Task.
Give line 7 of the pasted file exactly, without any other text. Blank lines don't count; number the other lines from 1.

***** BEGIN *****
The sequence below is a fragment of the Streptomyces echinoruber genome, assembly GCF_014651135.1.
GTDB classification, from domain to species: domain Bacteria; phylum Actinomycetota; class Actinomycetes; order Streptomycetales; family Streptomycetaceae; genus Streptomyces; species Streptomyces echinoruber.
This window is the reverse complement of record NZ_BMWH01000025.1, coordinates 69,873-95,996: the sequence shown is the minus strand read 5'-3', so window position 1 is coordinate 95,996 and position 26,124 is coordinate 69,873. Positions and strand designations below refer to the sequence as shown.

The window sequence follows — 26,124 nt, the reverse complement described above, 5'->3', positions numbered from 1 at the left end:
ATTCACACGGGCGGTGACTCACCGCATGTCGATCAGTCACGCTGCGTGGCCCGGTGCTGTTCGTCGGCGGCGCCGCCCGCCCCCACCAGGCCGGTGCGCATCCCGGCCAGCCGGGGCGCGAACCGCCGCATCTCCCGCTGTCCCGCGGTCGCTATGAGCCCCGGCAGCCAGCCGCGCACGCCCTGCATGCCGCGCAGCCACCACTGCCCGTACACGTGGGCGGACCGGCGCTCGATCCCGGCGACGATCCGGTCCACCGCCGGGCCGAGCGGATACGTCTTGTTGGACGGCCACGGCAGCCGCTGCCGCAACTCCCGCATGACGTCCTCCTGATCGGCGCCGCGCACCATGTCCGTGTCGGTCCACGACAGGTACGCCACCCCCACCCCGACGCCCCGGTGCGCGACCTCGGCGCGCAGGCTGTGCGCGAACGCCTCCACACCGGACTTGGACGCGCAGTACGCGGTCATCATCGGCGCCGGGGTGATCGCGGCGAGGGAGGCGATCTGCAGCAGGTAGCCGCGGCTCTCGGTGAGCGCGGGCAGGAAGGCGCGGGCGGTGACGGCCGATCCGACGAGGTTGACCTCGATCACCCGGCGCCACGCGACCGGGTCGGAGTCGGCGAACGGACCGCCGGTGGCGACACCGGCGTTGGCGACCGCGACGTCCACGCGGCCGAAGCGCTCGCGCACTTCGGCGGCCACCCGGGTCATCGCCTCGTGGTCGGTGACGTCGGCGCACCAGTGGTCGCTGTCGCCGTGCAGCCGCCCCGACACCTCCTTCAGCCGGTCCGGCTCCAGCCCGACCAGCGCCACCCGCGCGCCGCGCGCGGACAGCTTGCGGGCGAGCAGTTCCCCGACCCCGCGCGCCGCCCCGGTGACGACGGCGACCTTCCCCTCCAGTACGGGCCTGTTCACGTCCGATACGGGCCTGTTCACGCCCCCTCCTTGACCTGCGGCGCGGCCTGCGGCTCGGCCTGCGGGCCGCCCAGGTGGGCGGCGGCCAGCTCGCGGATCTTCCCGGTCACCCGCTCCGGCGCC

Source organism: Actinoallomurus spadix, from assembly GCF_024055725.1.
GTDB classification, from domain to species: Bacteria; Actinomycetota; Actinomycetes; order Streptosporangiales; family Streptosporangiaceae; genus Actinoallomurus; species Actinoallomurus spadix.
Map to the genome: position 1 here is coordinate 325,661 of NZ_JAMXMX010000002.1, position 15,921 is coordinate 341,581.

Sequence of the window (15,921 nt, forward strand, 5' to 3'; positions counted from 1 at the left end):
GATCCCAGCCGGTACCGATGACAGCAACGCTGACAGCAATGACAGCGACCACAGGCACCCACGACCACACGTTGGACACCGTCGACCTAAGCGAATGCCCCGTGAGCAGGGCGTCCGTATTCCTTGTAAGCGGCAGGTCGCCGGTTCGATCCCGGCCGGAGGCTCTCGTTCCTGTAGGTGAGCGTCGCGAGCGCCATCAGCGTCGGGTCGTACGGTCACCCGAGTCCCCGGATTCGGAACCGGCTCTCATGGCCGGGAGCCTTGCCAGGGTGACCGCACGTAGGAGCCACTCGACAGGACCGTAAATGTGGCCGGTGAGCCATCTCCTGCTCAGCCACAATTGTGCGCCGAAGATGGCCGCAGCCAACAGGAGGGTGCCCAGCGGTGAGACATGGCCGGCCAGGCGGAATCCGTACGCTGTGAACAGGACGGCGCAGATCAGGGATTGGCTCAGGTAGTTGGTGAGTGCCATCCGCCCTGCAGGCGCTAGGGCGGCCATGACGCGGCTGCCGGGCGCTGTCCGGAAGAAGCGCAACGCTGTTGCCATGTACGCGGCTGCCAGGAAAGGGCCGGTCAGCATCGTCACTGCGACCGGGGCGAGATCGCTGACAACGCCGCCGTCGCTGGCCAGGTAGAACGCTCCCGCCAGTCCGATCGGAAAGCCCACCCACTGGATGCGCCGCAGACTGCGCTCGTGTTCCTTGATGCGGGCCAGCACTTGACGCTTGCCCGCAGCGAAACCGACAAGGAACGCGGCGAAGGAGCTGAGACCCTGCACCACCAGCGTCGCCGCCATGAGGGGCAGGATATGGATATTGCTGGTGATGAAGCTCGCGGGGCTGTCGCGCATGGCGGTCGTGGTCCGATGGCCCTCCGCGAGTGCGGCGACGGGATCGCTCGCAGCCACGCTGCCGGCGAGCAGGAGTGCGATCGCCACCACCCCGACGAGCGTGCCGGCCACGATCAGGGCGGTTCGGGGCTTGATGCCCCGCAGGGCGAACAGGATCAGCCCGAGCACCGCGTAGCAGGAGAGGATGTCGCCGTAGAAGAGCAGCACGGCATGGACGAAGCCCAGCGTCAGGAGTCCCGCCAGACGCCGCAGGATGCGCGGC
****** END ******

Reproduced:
GTDB classification, from domain to species: Bacteria; Actinomycetota; Actinomycetes; order Streptosporangiales; family Streptosporangiaceae; genus Actinoallomurus; species Actinoallomurus spadix.